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J Biol Chem. 1996 Nov 22;271(47):29624-31.

Mechanism of tracking and cleavage of adduct-damaged DNA substrates by the mammalian 5'- to 3'-exonuclease/endonuclease RAD2 homologue 1 or flap endonuclease 1.

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  • 1Department of Biochemistry and Cancer Center, University of Rochester School of Medicine and Dentistry, Rochester, New York 14642, USA.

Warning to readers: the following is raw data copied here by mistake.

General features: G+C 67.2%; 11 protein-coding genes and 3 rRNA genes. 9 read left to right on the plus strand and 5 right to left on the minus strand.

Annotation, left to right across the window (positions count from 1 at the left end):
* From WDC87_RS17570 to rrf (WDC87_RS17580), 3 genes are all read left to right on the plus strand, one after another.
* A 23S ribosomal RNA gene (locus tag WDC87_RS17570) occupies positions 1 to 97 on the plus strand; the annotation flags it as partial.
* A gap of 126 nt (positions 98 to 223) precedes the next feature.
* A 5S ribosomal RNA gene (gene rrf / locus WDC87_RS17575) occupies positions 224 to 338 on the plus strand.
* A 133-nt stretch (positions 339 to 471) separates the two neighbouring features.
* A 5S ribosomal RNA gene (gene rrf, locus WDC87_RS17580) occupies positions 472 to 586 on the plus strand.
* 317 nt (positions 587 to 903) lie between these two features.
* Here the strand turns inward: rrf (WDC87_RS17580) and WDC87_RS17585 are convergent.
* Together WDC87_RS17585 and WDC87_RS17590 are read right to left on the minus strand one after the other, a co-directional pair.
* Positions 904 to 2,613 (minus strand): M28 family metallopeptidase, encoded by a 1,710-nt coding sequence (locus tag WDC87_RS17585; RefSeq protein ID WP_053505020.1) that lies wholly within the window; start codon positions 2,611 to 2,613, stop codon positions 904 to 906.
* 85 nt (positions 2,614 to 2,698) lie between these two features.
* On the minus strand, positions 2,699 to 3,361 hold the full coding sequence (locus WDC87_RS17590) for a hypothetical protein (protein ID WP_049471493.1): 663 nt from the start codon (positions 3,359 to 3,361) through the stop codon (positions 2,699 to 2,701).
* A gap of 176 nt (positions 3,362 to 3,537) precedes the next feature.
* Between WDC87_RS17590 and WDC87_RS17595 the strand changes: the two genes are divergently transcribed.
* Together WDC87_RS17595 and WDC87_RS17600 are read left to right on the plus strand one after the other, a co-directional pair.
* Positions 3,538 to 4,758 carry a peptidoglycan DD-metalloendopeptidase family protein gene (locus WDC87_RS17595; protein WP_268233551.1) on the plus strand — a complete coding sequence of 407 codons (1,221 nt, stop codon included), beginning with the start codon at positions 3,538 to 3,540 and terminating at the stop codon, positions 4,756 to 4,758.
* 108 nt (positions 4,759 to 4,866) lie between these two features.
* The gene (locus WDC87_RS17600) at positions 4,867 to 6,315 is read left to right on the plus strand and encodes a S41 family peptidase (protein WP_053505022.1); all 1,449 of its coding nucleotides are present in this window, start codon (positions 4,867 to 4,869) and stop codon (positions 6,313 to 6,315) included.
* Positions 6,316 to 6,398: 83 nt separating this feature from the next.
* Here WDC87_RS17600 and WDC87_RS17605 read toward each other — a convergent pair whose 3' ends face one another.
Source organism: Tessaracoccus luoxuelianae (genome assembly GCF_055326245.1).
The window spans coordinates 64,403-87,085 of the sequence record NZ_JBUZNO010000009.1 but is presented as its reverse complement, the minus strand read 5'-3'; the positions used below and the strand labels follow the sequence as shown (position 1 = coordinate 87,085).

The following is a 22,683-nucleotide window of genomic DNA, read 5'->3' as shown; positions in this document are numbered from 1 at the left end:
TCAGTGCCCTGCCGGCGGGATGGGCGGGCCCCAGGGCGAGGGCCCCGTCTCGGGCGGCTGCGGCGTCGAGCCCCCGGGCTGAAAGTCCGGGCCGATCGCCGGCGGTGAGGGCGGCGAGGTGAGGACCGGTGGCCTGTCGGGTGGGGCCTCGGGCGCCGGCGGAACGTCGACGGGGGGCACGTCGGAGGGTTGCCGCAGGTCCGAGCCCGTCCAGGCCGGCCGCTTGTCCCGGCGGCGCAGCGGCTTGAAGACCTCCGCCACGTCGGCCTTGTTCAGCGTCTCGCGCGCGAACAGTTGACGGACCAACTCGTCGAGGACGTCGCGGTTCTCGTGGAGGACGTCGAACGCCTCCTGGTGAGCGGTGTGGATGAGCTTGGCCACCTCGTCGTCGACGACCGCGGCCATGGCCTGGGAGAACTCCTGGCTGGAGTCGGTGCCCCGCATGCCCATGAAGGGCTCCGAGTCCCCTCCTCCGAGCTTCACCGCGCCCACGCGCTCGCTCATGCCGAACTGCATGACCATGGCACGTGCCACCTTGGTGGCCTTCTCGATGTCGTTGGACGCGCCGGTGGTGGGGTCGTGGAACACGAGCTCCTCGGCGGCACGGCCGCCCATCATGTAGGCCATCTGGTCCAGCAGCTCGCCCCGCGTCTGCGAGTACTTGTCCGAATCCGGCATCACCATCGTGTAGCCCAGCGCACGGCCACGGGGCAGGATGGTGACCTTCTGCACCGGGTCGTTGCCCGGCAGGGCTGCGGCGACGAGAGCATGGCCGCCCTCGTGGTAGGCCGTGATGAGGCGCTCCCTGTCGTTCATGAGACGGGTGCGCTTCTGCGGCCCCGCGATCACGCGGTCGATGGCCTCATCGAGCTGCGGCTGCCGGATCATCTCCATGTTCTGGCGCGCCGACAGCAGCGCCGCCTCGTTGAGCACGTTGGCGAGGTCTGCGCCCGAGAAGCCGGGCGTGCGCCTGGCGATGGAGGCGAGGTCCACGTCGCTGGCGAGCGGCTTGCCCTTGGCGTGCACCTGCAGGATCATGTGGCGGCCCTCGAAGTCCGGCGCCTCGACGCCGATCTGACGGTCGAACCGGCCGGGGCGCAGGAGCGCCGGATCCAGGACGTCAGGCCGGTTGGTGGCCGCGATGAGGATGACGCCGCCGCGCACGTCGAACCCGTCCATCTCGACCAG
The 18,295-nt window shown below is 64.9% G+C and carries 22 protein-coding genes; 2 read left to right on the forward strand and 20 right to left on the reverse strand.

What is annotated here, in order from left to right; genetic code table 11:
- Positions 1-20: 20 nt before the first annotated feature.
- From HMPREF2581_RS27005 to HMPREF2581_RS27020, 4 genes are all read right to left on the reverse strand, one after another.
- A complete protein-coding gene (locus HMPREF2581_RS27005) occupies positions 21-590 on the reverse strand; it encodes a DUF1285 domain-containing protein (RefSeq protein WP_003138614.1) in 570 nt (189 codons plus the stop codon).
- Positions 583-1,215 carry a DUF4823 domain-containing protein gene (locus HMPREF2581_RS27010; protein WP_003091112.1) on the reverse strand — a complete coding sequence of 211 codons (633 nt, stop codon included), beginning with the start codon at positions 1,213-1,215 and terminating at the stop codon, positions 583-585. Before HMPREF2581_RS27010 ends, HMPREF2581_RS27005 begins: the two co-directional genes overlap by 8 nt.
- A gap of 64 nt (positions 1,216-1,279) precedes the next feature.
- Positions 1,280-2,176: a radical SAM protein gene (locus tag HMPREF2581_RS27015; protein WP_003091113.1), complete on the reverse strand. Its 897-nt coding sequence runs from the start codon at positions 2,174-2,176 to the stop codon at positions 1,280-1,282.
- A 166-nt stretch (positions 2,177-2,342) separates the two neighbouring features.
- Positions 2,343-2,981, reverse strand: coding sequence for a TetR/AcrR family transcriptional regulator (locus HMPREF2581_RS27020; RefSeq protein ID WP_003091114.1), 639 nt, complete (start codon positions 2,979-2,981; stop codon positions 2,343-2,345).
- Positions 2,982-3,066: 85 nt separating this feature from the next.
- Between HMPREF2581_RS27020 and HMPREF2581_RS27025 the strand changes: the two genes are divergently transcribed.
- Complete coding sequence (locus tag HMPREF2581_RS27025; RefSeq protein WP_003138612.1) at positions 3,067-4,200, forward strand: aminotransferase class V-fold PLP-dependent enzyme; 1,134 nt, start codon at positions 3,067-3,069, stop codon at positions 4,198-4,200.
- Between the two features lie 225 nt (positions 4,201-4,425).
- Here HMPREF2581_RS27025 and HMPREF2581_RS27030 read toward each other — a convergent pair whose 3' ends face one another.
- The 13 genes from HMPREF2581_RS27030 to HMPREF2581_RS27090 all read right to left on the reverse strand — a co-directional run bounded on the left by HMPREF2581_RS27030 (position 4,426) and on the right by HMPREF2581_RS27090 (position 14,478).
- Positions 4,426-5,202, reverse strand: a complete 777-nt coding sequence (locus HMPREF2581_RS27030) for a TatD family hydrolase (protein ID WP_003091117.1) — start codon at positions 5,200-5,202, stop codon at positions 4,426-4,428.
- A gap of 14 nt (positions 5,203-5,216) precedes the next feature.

The mammalian 5'- to 3'-exonuclease/endonuclease, called RAD2 homologue 1 or flap endonuclease 1, has a unique cleavage activity, dependent on specific substrate structure. On a primer-template, in which the primer has an unannealed 5'-tail, endonucleolytic cleavage near the annealing point releases the tail intact. Entering at the 5'-end, the nuclease tracks along the entire tail to the point of cleavage. Genetic analyses suggest that this nuclease removes DNA adducts in vivo (Sommers, C. H., Miller, E. J., Dujon, B., Prakash, S., and Prakash, L. (1995) J. Biol. Chem. 270, 4193-4196). Micrococcal nuclease footprinting shows that after tracking the nuclease protects a region of the tail 25 nucleotides long, adjacent to the cleavage site. Substrates with adducts at specific locations were used to assess the mechanism of RAD2 homologue 1 nuclease tracking and its ability to cleave modified DNA. Either a conventional cis-diamminedichloroplatinum (II) (CDDP) or a bulky CDDP derivative was placed within or beyond the region protected by the nuclease. The nuclease cleaved the tail of both substrates. In contrast, a CDDP adduct just adjacent to the expected cleavage point was inhibitory. A CDDP adduct at the very 5'-end of the tail was also cleaved. The nuclease could remove tails containing adducts on the sugar-phosphate backbone. Apparently, the nuclease is designed to slide over various types of damage on single stranded DNA and then cut past the damaged site.

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